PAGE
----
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Find Closest point to a point

Hi Everyone
I am super new to the spatial side of things with sql. I am using SQL Server 2008 Express. I have a table with town points with coordinates and a geog column. Then i have another table with 400 000 odd points. I have to find and populate say Closest_Town column with the closest town point for each of these points. At the moment i am using a cursor for this (yes i know this is prob completely wrong, but thats why i need help!):
DECLARE @tmpId int
DECLARE point CURSOR FORSELECT ID
FROM tblPoints
OPEN pointFETCH point INTO @tmpId
WHILE @@Fetch_Status = 0
BEGIN
declare @iTown varchar(255)
select top 1 @iTown = b.TWN_NAME
FROM tblPoints A,
SP_TOWN_POINTS B
where a.ID = @tmpId
order by b.geog.STDistance(A.GEOG)update tblPoints
set town = @iTown
where ID = @tmpIdFETCH point INTO @tmpId
END
CLOSE point
DEALLOCATE point
RETURNAt the moment this is taking about 16 hours for 40 000 records which is just crazy. Can anyone help me to write an easy quicker query?
 Moved by Naomi N Monday, February 06, 2012 4:13 PM May be better answer here (From:TransactSQL)
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You can simply run a query with CROSS APPLY, e.g.
select T.*, Closest.* from tblPoints T CROSS APPLY (select top (1) * from SP_Town_Points b order by b.geog.STDDistance(T.Geog)) Closest
For every expert, there is an equal and opposite expert.  Becker's Law
My blog 
Hi Everyone
I am super new to the spatial side of things with sql. I am using SQL Server 2008 Express. I have a table with town points with coordinates and a geog column. Then i have another table with 400 000 odd points. I have to find and populate say Closest_Town column with the closest town point for each of these points. At the moment i am using a cursor for this (yes i know this is prob completely wrong, but thats why i need help!):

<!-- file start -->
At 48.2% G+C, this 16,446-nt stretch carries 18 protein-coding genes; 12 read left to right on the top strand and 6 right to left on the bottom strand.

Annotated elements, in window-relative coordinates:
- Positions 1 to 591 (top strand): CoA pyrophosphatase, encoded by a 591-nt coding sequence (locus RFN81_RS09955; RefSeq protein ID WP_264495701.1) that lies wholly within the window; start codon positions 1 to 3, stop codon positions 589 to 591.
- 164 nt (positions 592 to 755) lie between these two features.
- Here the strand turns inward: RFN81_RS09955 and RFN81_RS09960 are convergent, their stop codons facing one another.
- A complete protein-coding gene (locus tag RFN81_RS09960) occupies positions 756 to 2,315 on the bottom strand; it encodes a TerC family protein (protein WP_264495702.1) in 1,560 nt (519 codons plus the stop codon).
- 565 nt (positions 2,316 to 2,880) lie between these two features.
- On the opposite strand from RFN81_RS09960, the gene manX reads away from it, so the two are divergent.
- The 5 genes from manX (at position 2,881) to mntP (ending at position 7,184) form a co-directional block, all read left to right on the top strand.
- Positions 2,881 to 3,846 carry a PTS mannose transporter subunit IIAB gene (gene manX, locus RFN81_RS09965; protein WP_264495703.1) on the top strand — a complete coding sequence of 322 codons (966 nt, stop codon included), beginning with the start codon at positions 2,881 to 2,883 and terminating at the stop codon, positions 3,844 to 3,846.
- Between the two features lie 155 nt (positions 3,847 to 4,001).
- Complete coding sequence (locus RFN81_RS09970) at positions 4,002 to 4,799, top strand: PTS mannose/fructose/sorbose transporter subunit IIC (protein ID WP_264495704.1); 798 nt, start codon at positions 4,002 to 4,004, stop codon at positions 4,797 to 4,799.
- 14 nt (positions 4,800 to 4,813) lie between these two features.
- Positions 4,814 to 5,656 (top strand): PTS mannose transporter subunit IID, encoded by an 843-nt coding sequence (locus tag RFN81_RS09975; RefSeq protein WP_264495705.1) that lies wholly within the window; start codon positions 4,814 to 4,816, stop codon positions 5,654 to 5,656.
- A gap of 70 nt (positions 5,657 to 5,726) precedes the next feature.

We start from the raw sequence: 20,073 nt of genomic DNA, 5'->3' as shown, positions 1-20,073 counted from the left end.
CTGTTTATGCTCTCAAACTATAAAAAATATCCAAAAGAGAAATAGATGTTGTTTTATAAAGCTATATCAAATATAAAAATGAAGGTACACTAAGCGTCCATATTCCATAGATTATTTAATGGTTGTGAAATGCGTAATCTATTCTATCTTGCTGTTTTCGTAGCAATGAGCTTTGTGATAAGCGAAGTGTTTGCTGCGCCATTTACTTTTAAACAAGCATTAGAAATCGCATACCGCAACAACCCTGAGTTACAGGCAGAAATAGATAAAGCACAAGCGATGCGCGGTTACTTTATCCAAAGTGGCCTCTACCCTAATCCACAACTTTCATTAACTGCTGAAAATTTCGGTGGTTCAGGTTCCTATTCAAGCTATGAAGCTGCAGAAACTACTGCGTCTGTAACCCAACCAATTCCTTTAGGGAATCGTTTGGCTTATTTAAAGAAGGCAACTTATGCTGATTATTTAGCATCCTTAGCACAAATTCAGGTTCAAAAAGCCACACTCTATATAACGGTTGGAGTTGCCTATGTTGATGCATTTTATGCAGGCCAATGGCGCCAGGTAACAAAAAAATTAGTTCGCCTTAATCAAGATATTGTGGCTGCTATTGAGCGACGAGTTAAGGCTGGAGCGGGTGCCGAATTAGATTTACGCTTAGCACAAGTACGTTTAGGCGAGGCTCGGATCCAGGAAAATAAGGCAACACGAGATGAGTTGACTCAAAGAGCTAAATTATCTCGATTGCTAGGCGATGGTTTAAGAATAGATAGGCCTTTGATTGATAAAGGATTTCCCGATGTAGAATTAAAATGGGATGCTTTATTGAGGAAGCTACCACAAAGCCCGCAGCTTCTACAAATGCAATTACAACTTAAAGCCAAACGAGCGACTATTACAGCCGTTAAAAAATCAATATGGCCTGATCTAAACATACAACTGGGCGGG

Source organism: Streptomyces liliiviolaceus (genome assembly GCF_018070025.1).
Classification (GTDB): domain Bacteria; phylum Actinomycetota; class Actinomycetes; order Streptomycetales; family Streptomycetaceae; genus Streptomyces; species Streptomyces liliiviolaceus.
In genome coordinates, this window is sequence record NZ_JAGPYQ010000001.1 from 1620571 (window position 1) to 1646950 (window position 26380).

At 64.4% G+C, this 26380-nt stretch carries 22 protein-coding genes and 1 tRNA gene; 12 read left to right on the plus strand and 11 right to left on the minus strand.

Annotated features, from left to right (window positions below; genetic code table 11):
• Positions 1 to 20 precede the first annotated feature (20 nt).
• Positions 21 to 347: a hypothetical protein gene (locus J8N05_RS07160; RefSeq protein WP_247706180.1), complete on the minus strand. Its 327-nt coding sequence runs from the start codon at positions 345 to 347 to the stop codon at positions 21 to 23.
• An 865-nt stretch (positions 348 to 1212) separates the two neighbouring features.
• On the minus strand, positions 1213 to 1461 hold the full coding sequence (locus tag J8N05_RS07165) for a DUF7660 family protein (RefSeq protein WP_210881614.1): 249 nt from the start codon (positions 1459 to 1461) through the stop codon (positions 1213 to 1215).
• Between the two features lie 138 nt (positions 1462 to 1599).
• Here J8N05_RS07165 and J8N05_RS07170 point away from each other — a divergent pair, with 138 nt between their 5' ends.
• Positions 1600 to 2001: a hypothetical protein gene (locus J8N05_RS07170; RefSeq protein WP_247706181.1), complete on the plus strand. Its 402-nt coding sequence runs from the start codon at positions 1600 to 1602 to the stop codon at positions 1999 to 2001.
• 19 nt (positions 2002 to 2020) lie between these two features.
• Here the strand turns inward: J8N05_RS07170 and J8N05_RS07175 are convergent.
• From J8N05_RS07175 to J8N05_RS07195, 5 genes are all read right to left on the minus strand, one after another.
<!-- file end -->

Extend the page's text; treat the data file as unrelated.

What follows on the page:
DECLARE @tmpId int
DECLARE point CURSOR FORSELECT ID
FROM tblPoints
OPEN pointFETCH point INTO @tmpId
WHILE @@Fetch_Status = 0
BEGIN
declare @iTown varchar(255)
select top 1 @iTown = b.TWN_NAME
FROM tblPoints A,
SP_TOWN_POINTS B
where a.ID = @tmpId
order by b.geog.STDistance(A.GEOG)update tblPoints
set town = @iTown
where ID = @tmpIdFETCH point INTO @tmpId
END
CLOSE point
DEALLOCATE point
RETURNAt the moment this is taking about 16 hours for 40 000 records which is just crazy. Can anyone help me to write an easy quicker query?
 Merged by Stephanie Lv Thursday, February 09, 2012 11:16 AM




Hi Naomi
I've tried ur suggestion but it takes about 30min for 900 records, which also seems a bit way to slow? as I've got around 300 000 records that i need to populate...
Should i maybe create my spatial index differently?
this is the code i use for it:
CREATE SPATIAL INDEX SP_INDEX_POINT_GEOG
ON tblPoints(GEOG);


I am not sure if an efficient way exists for your problem. We need to find the closest town for 300000 towns.
I assume it means we need to make almost 300K power 2 calculations. We can cut the number in 2 (since A and B will be the same as B and A). Still it's a lot.
I think we first need to decide if a better algorithm exists here and then follow this idea.
For every expert, there is an equal and opposite expert.  Becker's Law
My blog 
Are your town points and your another 400 000 odd points realy geo points, kind of